Saturday, 27 December 2014

In the chilly morning wind, a Wood Pigeon had fluffed up its feathers against the cold ...

... and the familiar pair of Egyptian Geese were sheltering in the lee of the Henry Moore sculpture.

The male Tawny Owl was unaffected, and was in his usual place on the nest tree with the wind ruffling his feathers.

The birds' bathing places are probably relatively warm, since they are fed by boreholes from which water emerges at a steady 10°C.  Can that be why there are often Herring Gulls paddling in the shallow water at the upper end of the Diana fountain?

The popular bath in front of the Rima relief had a Blackbird in it.

Across the road at the top of Buck Hill, a Mistle Thrush was wandering around in the grass, looking much like the fallen leaves until it moved.

A female Pied Wagtail was working her way upwind along the shore beside the deserted tables of the Lido restaurant.

When Cormorants stand with their wings outstretched, this is supposed to be because the posture helps them digest the fish they have caught. Sometimes they flap their wings gently and constantly. Does the movement speed up the process?

This is a young Cormorant, still with the off-white front of its juvenile plumage. Apparently Cormorants in Britain have taken to breeding in rocky places inland, and no longer exclusively beside the sea.


  1. I had a long debate about the cormorant issue. There are other theories for the spread-wing posture.

    This is one point of view: "Cormorants apparently use spread-wing postures only for drying their wings and not for thermoregulation. Although cormorant plumage also retains water, only the outer portion of the feathers is wettable, so an insulating layer of air next to the skin is maintained when cormorants swim underwater. This difference in feather structure may explain why cormorants can spend more time foraging in the water than Anhingas, and why cormorants can inhabit cooler climes, while the Anhinga is restricted to tropical and subtropical waters."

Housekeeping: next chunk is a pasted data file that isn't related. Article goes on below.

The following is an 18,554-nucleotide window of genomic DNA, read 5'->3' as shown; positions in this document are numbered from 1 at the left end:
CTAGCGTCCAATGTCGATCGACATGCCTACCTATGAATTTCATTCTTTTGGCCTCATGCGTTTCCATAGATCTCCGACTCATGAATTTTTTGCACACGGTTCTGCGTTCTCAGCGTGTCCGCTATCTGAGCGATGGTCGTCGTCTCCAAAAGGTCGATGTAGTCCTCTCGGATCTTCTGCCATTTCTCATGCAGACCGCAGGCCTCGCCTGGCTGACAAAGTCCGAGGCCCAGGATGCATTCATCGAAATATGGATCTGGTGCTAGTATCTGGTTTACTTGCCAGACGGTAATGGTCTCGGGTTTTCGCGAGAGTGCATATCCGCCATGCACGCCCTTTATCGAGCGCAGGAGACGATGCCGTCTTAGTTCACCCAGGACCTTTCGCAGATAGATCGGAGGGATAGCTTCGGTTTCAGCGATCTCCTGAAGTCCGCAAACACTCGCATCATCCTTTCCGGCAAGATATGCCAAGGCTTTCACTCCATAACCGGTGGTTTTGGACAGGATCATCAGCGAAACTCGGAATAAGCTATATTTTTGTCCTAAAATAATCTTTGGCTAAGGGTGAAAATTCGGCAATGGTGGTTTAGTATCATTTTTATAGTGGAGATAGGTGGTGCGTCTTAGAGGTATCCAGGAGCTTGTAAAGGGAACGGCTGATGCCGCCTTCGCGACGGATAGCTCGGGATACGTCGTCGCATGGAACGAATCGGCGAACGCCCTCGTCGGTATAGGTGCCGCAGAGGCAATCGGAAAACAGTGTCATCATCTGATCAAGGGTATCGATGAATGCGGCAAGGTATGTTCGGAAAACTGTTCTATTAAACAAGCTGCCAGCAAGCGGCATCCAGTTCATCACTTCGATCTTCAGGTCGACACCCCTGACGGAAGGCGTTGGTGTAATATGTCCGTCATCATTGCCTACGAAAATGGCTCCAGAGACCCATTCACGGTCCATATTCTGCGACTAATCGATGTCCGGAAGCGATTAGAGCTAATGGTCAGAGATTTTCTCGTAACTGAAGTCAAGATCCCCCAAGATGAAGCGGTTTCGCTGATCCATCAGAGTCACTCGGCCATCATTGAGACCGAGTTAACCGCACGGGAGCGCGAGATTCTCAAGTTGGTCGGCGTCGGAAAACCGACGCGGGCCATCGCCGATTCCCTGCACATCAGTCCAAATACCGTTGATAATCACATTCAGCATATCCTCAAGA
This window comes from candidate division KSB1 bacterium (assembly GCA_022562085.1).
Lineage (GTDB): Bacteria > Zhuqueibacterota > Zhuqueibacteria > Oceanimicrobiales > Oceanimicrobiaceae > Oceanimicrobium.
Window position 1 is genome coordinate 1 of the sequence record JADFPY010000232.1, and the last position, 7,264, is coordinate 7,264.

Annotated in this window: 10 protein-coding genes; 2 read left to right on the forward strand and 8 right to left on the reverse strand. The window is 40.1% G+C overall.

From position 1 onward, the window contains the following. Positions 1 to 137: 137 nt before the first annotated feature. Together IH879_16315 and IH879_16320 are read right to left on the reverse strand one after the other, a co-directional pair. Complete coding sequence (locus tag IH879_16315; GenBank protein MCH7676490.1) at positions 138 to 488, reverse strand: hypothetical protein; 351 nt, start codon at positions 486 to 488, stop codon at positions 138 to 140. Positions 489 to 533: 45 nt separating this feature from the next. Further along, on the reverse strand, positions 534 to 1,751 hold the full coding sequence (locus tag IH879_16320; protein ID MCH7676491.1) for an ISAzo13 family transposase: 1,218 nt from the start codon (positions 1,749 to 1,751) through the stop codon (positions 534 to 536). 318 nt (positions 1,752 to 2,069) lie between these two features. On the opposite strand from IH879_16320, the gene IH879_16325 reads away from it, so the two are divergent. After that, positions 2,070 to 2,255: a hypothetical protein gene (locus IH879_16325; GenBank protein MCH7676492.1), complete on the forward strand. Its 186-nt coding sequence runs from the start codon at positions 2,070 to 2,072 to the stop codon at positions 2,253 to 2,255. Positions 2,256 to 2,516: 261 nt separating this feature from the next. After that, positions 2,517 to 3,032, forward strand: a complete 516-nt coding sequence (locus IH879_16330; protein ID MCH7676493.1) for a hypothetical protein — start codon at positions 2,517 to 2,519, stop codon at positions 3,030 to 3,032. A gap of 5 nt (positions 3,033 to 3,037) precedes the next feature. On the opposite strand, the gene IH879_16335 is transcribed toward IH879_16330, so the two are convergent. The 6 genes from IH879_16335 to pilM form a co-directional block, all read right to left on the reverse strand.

What do you think Ralph?

    1. I really don't know. I used to believe the feather-drying theory implicitly, and then along came another convincing theory, and now I am as confused as anyone.

    2. I like your honesty :) It is a fascinating business, trying to puzzle out bird behaviour.

    3. I'm wondering why cormorants wouldn't always have bred inland. A lack of fish in slow moving water before people created many stocked lakes? Predation, competition with ospreys? Jim n.L.

    4. I regularly see cormorants perched on little islands in the River Thames, at Henley. Are they breeding there, or just flying in for a morsel?

      There is a report here (repeated elsewhere) about the problems of cormorants migrating inland.

    5. Someone on that Guardian page suggests eating Cormorants. Here is the classic recipe. Perhaps worse, these ones seem to be seriously meant.

    6. Oh gosh!!! Yes, I did notice that Ralph, but decided tactfully not to mention it. :)